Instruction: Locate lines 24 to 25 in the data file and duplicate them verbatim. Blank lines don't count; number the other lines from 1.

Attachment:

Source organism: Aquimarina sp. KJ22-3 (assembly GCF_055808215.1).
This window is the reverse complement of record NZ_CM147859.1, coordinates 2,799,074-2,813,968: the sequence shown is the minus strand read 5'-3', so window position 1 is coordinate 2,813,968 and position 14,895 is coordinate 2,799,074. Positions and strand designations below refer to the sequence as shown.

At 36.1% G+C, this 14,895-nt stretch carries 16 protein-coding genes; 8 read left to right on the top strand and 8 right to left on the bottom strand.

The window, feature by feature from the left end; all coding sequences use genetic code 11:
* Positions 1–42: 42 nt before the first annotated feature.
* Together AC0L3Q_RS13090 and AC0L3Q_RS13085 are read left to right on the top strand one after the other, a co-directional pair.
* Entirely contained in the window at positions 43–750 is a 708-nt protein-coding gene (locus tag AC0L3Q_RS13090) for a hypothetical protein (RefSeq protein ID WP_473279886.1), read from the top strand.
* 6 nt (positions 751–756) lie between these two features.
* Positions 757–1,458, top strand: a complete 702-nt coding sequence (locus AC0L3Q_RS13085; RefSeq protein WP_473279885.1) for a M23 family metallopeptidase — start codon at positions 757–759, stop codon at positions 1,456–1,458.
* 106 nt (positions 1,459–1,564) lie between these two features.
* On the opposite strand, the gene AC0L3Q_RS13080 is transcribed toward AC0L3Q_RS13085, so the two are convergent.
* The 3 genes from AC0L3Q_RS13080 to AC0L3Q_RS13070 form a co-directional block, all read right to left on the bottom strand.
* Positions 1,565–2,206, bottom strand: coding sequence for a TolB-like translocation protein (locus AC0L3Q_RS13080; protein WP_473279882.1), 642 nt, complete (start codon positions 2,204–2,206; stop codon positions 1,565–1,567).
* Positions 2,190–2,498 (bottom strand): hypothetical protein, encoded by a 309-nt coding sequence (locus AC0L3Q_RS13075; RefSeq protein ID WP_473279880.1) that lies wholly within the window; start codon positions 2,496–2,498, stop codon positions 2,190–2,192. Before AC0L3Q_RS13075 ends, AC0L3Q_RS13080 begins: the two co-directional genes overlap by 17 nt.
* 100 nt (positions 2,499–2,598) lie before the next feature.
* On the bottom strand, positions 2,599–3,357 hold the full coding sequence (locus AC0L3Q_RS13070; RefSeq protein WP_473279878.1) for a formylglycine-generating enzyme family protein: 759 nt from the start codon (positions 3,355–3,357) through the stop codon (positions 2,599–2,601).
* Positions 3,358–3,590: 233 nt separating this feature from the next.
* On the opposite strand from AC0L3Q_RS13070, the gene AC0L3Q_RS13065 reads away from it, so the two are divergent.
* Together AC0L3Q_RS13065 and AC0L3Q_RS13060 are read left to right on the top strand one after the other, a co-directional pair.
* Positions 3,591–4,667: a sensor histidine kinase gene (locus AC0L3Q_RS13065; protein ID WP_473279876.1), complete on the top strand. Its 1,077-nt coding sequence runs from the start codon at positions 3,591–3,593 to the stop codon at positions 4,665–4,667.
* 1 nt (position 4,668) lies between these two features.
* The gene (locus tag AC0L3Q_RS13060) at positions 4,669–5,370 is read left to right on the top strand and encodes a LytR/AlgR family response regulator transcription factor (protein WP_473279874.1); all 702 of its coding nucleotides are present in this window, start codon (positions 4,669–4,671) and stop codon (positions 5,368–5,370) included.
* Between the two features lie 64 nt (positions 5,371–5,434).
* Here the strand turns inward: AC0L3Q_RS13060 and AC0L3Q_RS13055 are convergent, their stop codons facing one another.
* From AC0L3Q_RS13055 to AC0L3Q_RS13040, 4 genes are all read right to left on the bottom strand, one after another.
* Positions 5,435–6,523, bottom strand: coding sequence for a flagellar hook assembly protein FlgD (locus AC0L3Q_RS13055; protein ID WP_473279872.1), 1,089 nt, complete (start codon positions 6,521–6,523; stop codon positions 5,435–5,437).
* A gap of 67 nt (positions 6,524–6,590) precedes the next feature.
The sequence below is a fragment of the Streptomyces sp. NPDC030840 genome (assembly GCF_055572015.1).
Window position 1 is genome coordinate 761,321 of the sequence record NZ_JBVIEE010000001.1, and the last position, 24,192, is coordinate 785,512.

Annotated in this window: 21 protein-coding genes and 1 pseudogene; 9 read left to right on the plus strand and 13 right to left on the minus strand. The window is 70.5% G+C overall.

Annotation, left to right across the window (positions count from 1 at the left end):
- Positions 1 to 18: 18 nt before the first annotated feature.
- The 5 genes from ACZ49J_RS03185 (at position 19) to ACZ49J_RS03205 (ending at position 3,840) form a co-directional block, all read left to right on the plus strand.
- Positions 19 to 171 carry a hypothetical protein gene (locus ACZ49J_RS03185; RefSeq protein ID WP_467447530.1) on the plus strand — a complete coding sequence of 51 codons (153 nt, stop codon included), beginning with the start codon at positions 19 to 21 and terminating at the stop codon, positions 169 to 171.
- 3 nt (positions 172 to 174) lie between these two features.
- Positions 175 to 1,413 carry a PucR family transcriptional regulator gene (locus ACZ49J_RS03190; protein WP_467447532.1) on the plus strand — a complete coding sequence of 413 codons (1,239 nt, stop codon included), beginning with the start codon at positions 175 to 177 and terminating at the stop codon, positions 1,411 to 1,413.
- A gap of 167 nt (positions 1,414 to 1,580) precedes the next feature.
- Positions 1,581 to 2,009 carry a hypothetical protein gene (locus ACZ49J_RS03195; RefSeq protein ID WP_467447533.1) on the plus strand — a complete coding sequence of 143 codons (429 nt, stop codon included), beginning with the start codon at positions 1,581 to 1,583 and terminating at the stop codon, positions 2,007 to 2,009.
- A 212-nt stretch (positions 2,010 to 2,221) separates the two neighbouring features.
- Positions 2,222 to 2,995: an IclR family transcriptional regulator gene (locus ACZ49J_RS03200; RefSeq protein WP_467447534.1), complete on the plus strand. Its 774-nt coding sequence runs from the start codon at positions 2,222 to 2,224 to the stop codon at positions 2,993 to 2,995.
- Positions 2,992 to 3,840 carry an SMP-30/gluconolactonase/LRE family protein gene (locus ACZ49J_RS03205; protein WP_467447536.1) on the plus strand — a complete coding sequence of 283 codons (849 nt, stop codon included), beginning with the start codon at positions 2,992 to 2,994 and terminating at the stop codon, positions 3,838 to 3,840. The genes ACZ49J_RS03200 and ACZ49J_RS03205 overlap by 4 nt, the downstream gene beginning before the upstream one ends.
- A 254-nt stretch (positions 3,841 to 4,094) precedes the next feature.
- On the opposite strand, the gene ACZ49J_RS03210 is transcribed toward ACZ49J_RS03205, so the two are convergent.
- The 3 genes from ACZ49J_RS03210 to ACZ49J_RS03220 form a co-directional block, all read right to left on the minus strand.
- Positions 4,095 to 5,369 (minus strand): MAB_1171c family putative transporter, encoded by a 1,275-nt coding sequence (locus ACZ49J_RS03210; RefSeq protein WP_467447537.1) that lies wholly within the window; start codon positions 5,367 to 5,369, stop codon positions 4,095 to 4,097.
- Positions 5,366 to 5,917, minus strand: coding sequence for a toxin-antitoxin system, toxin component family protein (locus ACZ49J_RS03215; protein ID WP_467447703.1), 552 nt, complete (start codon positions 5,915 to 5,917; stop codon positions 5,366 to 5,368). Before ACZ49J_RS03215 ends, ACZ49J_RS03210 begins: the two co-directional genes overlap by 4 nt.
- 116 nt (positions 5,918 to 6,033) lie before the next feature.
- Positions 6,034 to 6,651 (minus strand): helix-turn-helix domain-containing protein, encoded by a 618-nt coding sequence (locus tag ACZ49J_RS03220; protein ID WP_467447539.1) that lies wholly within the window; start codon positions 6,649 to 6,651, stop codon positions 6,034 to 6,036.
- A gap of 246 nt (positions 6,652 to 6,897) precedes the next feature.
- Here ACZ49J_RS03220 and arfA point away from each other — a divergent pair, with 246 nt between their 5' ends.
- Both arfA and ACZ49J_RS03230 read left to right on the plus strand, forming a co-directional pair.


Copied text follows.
* Here the strand turns inward: AC0L3Q_RS13060 and AC0L3Q_RS13055 are convergent, their stop codons facing one another.
* From AC0L3Q_RS13055 to AC0L3Q_RS13040, 4 genes are all read right to left on the bottom strand, one after another.